“Where people fail is being afraid to lead,” McKee says. “I love sports and what I have found is like most things in life, if you play not to lose, you’ll lose. If you play for the love of what you’re doing and you try to do your best and play with reckless abandon, you’ll do a great job. Too many people in today’s world play not to lose, so they never end up leading.”

Here’s how McKee played to win by being himself and, in the process, developed stronger ties with his customers and his 250 employees to help Paric succeed.

Be curious

If you’re always talking, it’s hard to learn anything new. It’s a lesson that McKee’s grandfather taught him that remains with him to this day.

“You ought to use your ears twice as much as you use your mouth,” McKee says. “It starts there. It starts with listening to your customers first and foremost.”

Get the process rolling by asking questions about how you can serve your customers better and then listen to their response.

“They will tell you if you listen close enough what you are good at and what your strengths and talents are,” McKee says. “If you’re not afraid to ask, they will tell you what you need to work on or how you need to improve as a company because you are always striving to get better. If you take the time to listen and ask questions, you will be amazed at what you can find out.”

When you’re asking for questions to help support your business, you are also showing people that you don’t have all the answers and that you’re open to hearing their feedback on how to do things better.

“If you’re judgmental, you’re not going to get very far,” McKee says. “If you’ve already got the answer, then don’t ask the question. You have to ask genuine questions and be genuinely interested and curious. If you’re not, people know in a heartbeat, and you will not get good feedback. People will become defensive and they won’t truly share.”

McKee recalls a meeting where Paric was looking to obtain a job for a local educational institute.

“I’m generally an intuitive person and I’m constantly learning,” McKee says. “We ended up in the presentation where we were supposed to be talking about Paric, instead, we spent a good part of the day talking about how education should work.”

While it may have seemed like an unrelated tangent, the discussion helped Paric build a valuable relationship with this client.

“If you understand your customers and what they are trying to accomplish, it’s amazing how much you can learn and how much more effective you can be in bringing great service to them,” McKee says. “You can never have too much information.”

You need to live by the same spirit of curiosity with your employees.

“You start with having a real clear vision of where you’re going and what you’re trying to accomplish,” McKee says. “We kind of talk about it as a no-excuses culture. Our view of the world is if there is a challenge, it’s everybody’s challenge to figure it out and we all need to get in the boat and figure out how to solve it.”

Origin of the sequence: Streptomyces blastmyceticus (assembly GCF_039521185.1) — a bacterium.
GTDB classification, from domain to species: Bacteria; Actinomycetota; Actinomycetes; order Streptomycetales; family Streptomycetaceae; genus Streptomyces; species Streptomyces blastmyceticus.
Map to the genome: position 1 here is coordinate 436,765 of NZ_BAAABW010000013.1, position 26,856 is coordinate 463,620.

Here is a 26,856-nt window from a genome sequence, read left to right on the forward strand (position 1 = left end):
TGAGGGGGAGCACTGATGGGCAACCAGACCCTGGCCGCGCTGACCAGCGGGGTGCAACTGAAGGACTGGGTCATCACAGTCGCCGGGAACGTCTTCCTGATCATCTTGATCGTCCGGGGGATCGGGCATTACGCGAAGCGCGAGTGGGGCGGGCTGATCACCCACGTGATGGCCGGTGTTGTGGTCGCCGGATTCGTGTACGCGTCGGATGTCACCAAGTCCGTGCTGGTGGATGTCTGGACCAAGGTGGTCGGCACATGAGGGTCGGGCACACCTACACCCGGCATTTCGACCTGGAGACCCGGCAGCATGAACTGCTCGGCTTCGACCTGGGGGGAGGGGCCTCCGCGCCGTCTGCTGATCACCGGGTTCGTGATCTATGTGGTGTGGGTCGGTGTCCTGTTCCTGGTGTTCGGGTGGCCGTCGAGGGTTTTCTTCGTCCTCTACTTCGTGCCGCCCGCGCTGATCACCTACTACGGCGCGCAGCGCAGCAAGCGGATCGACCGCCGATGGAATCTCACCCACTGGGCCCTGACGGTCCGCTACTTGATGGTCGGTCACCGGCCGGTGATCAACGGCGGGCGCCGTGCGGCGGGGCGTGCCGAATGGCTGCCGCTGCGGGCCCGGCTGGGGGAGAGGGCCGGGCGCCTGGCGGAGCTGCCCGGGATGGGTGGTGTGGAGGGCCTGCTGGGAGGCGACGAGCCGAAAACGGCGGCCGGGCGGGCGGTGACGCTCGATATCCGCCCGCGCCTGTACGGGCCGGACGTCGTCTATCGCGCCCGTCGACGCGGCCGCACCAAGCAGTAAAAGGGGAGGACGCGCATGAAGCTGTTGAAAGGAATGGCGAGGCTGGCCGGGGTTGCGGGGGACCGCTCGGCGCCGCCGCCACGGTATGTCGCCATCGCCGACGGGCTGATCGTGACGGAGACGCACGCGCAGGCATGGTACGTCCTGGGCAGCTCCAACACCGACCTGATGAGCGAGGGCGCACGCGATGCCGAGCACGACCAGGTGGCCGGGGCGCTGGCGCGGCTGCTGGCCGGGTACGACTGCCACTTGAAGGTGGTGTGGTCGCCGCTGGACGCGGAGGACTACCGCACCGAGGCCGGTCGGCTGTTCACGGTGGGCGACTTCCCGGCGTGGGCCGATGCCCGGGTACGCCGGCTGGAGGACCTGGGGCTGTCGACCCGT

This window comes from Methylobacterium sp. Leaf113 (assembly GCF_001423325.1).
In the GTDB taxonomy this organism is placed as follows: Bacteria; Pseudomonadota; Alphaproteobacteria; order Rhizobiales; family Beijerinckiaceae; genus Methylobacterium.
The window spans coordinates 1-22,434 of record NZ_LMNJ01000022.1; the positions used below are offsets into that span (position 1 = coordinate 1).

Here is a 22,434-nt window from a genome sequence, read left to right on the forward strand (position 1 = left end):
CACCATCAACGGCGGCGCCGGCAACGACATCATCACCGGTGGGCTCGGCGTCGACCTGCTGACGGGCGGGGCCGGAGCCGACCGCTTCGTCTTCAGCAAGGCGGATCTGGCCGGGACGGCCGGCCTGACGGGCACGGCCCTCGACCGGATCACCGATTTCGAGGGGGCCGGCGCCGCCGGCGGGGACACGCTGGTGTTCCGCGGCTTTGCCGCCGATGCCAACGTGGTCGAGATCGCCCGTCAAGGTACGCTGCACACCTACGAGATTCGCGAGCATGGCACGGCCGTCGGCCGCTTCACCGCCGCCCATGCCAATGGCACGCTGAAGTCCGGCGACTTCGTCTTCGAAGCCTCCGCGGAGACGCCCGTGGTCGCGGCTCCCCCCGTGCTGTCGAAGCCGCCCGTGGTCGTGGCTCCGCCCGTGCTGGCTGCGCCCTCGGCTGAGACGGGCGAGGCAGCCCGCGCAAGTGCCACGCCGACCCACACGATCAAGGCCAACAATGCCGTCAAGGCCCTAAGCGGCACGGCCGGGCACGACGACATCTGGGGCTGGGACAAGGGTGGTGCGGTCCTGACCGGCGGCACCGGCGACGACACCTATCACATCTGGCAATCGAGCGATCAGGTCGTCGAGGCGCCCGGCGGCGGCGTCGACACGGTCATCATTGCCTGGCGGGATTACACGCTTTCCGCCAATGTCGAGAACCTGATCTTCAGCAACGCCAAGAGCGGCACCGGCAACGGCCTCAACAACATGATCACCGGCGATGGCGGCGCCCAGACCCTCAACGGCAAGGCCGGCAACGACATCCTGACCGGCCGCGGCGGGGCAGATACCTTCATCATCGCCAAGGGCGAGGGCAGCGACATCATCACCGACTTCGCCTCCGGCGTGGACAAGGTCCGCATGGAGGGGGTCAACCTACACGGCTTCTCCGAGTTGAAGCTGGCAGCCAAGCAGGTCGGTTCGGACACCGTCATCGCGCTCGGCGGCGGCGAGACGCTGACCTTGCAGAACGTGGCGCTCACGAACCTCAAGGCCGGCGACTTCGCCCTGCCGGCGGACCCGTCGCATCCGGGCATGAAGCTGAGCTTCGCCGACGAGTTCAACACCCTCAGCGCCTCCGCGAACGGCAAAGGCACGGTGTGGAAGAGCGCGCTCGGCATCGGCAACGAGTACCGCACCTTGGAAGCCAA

By placing the burden to find a solution on the entire group, you avail yourself to more possible answers.

“You have to focus on delivering the best value for that customer,” McKee says. “So it starts with that strong vision about what you’re trying to accomplish. Then you empower the people and give them the freedom.”

Spend time walking around your office and taking an interest in what your employees are doing.

“You might just happen to hear an employee talking about a challenge or a problem,” McKee says. “That just happened the other day. They were working on a challenge on how to build something. I just happened to stick my head in and I gave them a couple good ideas and I watched that team go and they had to figure it out. It was pretty cool to see and that was allowing that interaction to happen.

“I learned a long time ago that where I really got a good education was having my thoughts or beliefs and ideals challenged in the freshman hall or with my friends outside the classroom. That’s where I truly grew as a person. It’s no different with employees and customers. It’s those interactions that add value. What I try to be to my employees and with customers is somebody that brings value to them.”

Build trust

If you want people to buy in to you as their leader, you need to earn their trust. That can sometimes mean different things to different people.

“People tend to think trust today is to make everybody happy,” McKee says. “We preach here that to have trust is to have a mutual level of respect. Trust starts when you can share your true beliefs and say what you truly think. In our world, we call that creative tension. In a good debate, if you have differing opinions and thoughts, that’s a good thing to share because in that, you will find a better solution. In today’s world, we’re so busy trying to make everybody get along that we fail sometimes to really get to true trust where you can have a debate with trust and honesty.”